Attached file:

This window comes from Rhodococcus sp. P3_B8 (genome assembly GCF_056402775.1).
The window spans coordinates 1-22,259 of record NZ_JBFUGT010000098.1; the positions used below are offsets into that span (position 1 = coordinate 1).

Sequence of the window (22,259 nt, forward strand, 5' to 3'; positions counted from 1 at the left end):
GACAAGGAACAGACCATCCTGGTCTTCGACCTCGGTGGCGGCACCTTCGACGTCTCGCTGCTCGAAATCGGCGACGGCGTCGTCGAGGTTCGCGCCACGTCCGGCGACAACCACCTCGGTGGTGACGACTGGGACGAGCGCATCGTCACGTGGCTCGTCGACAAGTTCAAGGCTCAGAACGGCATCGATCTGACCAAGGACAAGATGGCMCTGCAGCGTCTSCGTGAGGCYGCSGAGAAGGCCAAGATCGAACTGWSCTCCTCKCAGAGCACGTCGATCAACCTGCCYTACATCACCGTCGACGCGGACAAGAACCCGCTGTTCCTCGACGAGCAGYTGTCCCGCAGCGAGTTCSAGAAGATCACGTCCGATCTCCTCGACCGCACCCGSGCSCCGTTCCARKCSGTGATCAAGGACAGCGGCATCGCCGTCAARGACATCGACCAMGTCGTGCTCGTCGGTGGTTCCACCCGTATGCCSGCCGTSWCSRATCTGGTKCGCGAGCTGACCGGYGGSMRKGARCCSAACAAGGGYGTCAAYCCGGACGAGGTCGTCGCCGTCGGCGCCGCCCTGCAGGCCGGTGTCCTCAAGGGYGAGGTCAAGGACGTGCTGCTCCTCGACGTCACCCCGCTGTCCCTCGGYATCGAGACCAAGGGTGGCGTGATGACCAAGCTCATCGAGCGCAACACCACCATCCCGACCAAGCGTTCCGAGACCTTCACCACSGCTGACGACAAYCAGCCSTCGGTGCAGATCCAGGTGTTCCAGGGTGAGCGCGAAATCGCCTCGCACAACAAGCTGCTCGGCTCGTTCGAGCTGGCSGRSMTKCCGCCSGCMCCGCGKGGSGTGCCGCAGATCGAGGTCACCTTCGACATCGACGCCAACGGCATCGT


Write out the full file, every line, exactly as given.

This window comes from Rhodococcus sp. P3_B8 (genome assembly GCF_056402775.1).
The window spans coordinates 1-22,259 of record NZ_JBFUGT010000098.1; the positions used below are offsets into that span (position 1 = coordinate 1).

Sequence of the window (22,259 nt, forward strand, 5' to 3'; positions counted from 1 at the left end):
GACAAGGAACAGACCATCCTGGTCTTCGACCTCGGTGGCGGCACCTTCGACGTCTCGCTGCTCGAAATCGGCGACGGCGTCGTCGAGGTTCGCGCCACGTCCGGCGACAACCACCTCGGTGGTGACGACTGGGACGAGCGCATCGTCACGTGGCTCGTCGACAAGTTCAAGGCTCAGAACGGCATCGATCTGACCAAGGACAAGATGGCMCTGCAGCGTCTSCGTGAGGCYGCSGAGAAGGCCAAGATCGAACTGWSCTCCTCKCAGAGCACGTCGATCAACCTGCCYTACATCACCGTCGACGCGGACAAGAACCCGCTGTTCCTCGACGAGCAGYTGTCCCGCAGCGAGTTCSAGAAGATCACGTCCGATCTCCTCGACCGCACCCGSGCSCCGTTCCARKCSGTGATCAAGGACAGCGGCATCGCCGTCAARGACATCGACCAMGTCGTGCTCGTCGGTGGTTCCACCCGTATGCCSGCCGTSWCSRATCTGGTKCGCGAGCTGACCGGYGGSMRKGARCCSAACAAGGGYGTCAAYCCGGACGAGGTCGTCGCCGTCGGCGCCGCCCTGCAGGCCGGTGTCCTCAAGGGYGAGGTCAAGGACGTGCTGCTCCTCGACGTCACCCCGCTGTCCCTCGGYATCGAGACCAAGGGTGGCGTGATGACCAAGCTCATCGAGCGCAACACCACCATCCCGACCAAGCGTTCCGAGACCTTCACCACSGCTGACGACAAYCAGCCSTCGGTGCAGATCCAGGTGTTCCAGGGTGAGCGCGAAATCGCCTCGCACAACAAGCTGCTCGGCTCGTTCGAGCTGGCSGRSMTKCCGCCSGCMCCGCGKGGSGTGCCGCAGATCGAGGTCACCTTCGACATCGACGCCAACGGCATCGT